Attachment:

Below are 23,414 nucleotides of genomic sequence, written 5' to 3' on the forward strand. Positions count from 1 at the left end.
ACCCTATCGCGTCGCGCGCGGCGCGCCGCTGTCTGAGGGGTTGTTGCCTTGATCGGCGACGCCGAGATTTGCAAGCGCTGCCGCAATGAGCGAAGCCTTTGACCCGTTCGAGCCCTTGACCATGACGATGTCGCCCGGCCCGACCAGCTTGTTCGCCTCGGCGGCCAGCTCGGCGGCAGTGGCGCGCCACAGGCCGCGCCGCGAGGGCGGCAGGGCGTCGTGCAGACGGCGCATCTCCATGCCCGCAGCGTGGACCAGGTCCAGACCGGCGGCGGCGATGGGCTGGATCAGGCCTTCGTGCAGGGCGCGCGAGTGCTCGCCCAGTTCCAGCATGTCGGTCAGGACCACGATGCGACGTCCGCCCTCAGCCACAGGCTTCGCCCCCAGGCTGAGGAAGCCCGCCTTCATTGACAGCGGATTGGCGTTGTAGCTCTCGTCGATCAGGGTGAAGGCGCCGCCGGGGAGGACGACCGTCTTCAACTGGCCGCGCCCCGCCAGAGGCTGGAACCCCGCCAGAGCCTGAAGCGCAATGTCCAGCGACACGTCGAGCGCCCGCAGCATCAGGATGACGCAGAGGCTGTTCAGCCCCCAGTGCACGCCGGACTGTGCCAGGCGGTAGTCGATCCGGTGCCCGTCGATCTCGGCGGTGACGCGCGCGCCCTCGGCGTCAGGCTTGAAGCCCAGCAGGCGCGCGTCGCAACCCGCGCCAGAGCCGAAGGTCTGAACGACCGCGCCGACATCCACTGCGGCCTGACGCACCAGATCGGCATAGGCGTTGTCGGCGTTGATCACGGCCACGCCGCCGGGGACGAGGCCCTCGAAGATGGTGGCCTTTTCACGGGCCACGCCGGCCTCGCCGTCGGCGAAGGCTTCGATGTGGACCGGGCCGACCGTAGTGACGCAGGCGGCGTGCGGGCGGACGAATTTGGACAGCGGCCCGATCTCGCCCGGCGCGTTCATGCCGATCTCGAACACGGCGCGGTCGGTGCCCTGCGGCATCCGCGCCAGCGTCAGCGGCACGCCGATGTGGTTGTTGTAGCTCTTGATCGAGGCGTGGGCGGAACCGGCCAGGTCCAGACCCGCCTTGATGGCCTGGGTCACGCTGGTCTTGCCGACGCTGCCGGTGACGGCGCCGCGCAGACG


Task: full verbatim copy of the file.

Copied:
Below are 23,414 nucleotides of genomic sequence, written 5' to 3' on the forward strand. Positions count from 1 at the left end.
ACCCTATCGCGTCGCGCGCGGCGCGCCGCTGTCTGAGGGGTTGTTGCCTTGATCGGCGACGCCGAGATTTGCAAGCGCTGCCGCAATGAGCGAAGCCTTTGACCCGTTCGAGCCCTTGACCATGACGATGTCGCCCGGCCCGACCAGCTTGTTCGCCTCGGCGGCCAGCTCGGCGGCAGTGGCGCGCCACAGGCCGCGCCGCGAGGGCGGCAGGGCGTCGTGCAGACGGCGCATCTCCATGCCCGCAGCGTGGACCAGGTCCAGACCGGCGGCGGCGATGGGCTGGATCAGGCCTTCGTGCAGGGCGCGCGAGTGCTCGCCCAGTTCCAGCATGTCGGTCAGGACCACGATGCGACGTCCGCCCTCAGCCACAGGCTTCGCCCCCAGGCTGAGGAAGCCCGCCTTCATTGACAGCGGATTGGCGTTGTAGCTCTCGTCGATCAGGGTGAAGGCGCCGCCGGGGAGGACGACCGTCTTCAACTGGCCGCGCCCCGCCAGAGGCTGGAACCCCGCCAGAGCCTGAAGCGCAATGTCCAGCGACACGTCGAGCGCCCGCAGCATCAGGATGACGCAGAGGCTGTTCAGCCCCCAGTGCACGCCGGACTGTGCCAGGCGGTAGTCGATCCGGTGCCCGTCGATCTCGGCGGTGACGCGCGCGCCCTCGGCGTCAGGCTTGAAGCCCAGCAGGCGCGCGTCGCAACCCGCGCCAGAGCCGAAGGTCTGAACGACCGCGCCGACATCCACTGCGGCCTGACGCACCAGATCGGCATAGGCGTTGTCGGCGTTGATCACGGCCACGCCGCCGGGGACGAGGCCCTCGAAGATGGTGGCCTTTTCACGGGCCACGCCGGCCTCGCCGTCGGCGAAGGCTTCGATGTGGACCGGGCCGACCGTAGTGACGCAGGCGGCGTGCGGGCGGACGAATTTGGACAGCGGCCCGATCTCGCCCGGCGCGTTCATGCCGATCTCGAACACGGCGCGGTCGGTGCCCTGCGGCATCCGCGCCAGCGTCAGCGGCACGCCGATGTGGTTGTTGTAGCTCTTGATCGAGGCGTGGGCGGAACCGGCCAGGTCCAGACCCGCCTTGATGGCCTGGGTCACGCTGGTCTTGCCGACGCTGCCGGTGACGGCGCCGCGCAGACG